FilmJerk Favorites

A group of unique directors and the essential works that you've got to see.

||| David Lean |||
David Lean

Honored with the American Film Institute Life Achievement Award in 1990, Lean’s body of work (ranging from the intimate film to the grandiose epic) demonstrates an obsessive cultivation of craft and a fastidious concern with detail that has become the very definition of quality British cinema.

Adapted from Noel Coward’s one-act play, Lean takes a potentially boring story of middle-age flirtation and tenderly creates one of the most enduring and poignant romance films ever made. Brilliantly underplayed, two happily married strangers meet by chance in a railway station and fall desperately in love, but never physically express the undercurrent of passion that exists between them, even during their final gut wrenching separation – if your heart doesn’t ache, you’re just not human!

Demonstrating moments of intimacy through gigantic display, Lean sets up the greatness of Pip’s expectations with the magnitude of his frightful encounters; one with an escaped convict, whose emerge into the frame reminds us what it’s like to be a child in a world of oversized, menacing adults, and another with the meeting of mad Miss Havisham, in all her gothic splendor.

Peter O'Toole made an enigmatic and lasting impression in his debut role as British officer T.E. Lawrence, who helped Arab rebels fight the Turks in WWI, and Omar Sharif has perhaps the greatest cinematic intro of all time as he magically appears through the ghostly waves of the desert heat, achieving Lean’s compulsive drive to create the perfectly composed shot. Alec Guinness, Anthony Quinn, Jose Ferrer, and Claude Rains round out this incredibly talented and magnetically charged cast.

Recommended by CarrieSpecht

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Just My Luck

By BrianOrndorf

May 12th, 2006

“Just My Luck” is such a tedious romantic comedy, it can only come from the poisoned touch of director Donald Petrie. I’m all for Lindsay Lohan trying to act silly, but this picture is such a hollow, charisma-free endeavor that whatever effort she’s putting into the film is wasted on material that should have never seen the light of day in the first place.


Ashley (Lindsay Lohan) is a PR worker bee with an amazing gift of good luck. Finding everything goes her way, Ashley manages to score a big record company account with the promise of a lavish party. At this party, she meets Jake (Chris Pine, “Princess Diaries 2”), a wannabe band manager with a wicked case of bad luck. Drawn together by fate, the two kiss, exchanging their luck in the process. Now cursed, Ashley’s life falls quickly to pieces, and she embarks on a hunt across New York City to find Jake again and forcibly take her good luck back.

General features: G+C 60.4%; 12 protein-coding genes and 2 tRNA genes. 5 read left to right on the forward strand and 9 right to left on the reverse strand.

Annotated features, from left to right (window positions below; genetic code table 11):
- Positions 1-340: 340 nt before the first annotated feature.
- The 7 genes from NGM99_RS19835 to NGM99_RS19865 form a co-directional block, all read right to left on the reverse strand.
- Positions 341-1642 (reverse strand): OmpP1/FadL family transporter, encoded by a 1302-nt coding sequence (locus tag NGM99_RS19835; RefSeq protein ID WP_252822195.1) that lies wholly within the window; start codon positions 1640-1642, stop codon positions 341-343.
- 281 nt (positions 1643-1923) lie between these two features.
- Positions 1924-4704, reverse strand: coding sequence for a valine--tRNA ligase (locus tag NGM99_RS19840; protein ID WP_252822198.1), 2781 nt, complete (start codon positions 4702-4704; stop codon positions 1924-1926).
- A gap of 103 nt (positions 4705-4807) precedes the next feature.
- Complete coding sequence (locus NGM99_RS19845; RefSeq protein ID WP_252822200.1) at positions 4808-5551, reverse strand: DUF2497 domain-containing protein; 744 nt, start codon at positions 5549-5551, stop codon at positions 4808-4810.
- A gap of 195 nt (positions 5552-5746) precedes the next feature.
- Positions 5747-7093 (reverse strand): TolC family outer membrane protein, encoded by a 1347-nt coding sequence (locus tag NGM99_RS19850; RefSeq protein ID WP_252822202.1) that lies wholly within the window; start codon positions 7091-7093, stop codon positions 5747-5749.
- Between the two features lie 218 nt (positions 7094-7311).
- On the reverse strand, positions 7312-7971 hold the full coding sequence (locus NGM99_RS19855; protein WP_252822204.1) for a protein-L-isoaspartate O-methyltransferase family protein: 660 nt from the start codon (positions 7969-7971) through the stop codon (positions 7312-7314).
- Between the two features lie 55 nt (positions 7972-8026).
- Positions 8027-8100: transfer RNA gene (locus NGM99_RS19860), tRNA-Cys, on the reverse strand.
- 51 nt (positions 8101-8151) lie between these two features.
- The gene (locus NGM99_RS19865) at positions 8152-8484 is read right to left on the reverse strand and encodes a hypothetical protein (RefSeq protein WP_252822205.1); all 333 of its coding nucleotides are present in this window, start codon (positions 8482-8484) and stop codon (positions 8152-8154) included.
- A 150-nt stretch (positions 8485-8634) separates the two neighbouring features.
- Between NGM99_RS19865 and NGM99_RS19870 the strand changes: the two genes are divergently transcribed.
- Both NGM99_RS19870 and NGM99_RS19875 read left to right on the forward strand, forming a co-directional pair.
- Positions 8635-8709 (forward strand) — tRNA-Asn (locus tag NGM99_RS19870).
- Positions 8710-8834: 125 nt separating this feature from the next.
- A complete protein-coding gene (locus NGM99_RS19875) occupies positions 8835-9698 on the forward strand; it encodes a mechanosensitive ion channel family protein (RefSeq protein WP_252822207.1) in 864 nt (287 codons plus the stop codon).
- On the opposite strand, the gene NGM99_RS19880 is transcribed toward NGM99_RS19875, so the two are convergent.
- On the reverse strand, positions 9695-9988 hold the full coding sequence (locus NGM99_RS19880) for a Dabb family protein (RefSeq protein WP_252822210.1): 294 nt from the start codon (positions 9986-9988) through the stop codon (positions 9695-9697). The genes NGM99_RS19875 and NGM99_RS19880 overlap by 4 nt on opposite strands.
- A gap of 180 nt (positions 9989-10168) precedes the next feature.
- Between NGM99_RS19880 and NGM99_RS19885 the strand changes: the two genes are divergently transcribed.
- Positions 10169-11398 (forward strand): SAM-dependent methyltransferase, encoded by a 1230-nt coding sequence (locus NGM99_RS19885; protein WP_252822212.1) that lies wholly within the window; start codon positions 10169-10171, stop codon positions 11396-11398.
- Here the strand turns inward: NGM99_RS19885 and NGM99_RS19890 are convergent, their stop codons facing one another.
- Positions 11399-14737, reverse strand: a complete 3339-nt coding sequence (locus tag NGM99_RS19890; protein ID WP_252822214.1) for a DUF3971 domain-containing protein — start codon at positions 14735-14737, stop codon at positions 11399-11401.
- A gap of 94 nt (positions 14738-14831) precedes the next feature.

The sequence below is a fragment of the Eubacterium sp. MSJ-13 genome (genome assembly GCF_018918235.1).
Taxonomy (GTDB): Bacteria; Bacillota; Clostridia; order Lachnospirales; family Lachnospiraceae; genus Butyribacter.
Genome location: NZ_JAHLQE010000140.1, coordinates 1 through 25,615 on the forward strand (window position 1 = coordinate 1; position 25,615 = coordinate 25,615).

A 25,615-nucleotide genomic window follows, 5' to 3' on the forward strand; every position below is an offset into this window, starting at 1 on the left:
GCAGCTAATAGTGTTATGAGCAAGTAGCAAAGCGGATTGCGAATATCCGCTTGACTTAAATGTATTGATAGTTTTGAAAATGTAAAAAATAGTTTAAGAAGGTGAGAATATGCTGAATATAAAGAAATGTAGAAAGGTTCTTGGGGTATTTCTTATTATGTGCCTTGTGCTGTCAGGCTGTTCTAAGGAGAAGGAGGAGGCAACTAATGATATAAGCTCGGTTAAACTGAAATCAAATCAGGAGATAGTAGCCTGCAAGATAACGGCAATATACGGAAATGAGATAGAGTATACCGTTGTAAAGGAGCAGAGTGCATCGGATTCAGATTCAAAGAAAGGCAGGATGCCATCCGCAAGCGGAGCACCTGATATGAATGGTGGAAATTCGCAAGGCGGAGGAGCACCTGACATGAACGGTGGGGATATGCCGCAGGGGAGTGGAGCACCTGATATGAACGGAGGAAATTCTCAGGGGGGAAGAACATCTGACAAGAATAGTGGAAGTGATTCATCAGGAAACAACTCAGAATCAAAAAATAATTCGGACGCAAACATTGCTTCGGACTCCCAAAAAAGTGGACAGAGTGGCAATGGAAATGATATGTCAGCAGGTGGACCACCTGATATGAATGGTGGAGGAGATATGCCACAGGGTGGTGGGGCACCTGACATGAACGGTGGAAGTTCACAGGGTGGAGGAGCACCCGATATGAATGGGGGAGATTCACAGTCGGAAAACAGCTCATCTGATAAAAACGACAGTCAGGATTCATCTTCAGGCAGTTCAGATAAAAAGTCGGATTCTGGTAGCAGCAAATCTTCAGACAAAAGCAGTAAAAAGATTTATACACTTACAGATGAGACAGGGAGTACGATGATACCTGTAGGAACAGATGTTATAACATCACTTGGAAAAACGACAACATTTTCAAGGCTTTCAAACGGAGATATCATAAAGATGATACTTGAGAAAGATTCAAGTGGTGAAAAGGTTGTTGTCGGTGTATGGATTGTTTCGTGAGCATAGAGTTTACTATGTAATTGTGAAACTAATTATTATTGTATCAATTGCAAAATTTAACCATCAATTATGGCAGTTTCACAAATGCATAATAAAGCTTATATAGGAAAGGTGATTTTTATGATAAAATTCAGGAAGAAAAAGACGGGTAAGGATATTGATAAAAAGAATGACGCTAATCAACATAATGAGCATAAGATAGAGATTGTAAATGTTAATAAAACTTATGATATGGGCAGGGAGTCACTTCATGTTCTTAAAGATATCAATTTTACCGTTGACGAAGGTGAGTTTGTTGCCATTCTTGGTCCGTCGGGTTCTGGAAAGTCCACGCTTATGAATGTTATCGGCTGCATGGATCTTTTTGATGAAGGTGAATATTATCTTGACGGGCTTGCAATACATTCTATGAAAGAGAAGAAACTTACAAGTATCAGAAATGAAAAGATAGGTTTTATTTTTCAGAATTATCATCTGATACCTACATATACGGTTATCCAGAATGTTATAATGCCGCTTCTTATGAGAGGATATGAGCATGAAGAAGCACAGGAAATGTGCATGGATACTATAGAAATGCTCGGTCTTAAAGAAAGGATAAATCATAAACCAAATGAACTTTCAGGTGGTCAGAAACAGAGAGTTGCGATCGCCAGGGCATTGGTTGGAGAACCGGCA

Lindsay Lohan wants to grow up. Perhaps tired of the grind and responsibility of making films for tweens, “Just My Luck” entrusts her with a role in which she can play a bona fide adult. Whether or not Lohan is ready for such a leap is the larger question that plagues this laborious and mind-numbing romantic comedy.

There’s little doubt that Lohan is a charmer; she’s single-handedly propped up crud like “Confessions of a Teenage Drama Queen” and “Mean Girls,” and her raspy quirks were put to good use in last smmer’s “Herbie” reprise. “Luck” pushes Lohan to the next stage of comedienne, organizing slapstick sequences for her that should be lightweight fun, however each one seems worse than the last. “Luck” goes for a Lucille Ball feel, putting Lohan in situations that require comedic chaos to get her into trouble, and a blinding smile that acts as her personal “get out of jail free” card. I have no problem with Lohan desiring to be Lucy, but she’s got to find a better director than the torturous Donald Petrie to help get her to that level.

Petrie is a notorious studio hack, churning out such unimaginative fare as “Welcome to Mooseport” and “Miss Congeniality.” He’s a filmmaker without an inch of personality in anything he makes. “Luck” furthers his creative headlock as Petrie aims for the lowest entertainment level possible for every scene in the film. The director encourages his talent to mug for the camera, fills the supporting cast with actors free of inspiration or charisma, and when the multitude of wacky set-pieces with Lohan and Pine fail to bond due to Petrie’s sledgehammer touch with humor, he has a wealth of animal feces jokes to back him up.

What Petrie ignores in his pursuit of inconsistency is the bridge between Ashley and Jake. “Luck” is a film heavily controlled by a screenplay that Petrie fully believes contains all the cinematic ingredients for easy direction. Watching “Luck,” there’s not a moment where the two leads ignite their spark. Pine plays his role with boy scout naiveté, while Lohan keeps her attention on pratfalls and “did I do that?” faces. It’s the script that brings the characters together, not actor chemistry or meticulous directorial attention, and it cheats the film of the one thing it needs the most: a sweet and engaging romance.

Strangely, “Luck” is also a 100 minute commercial for an English power pop/emo band called McFly, who play the struggling group Jake is managing. Playing a rather large and unexpected role in the film, the band is described a “cross between the Beatles and Blink 182.” That loosely translates into “bottomlessly awful.” Come to think of it, I guess they do fit in with everything else going on in “Just My Luck.”

My rating: D-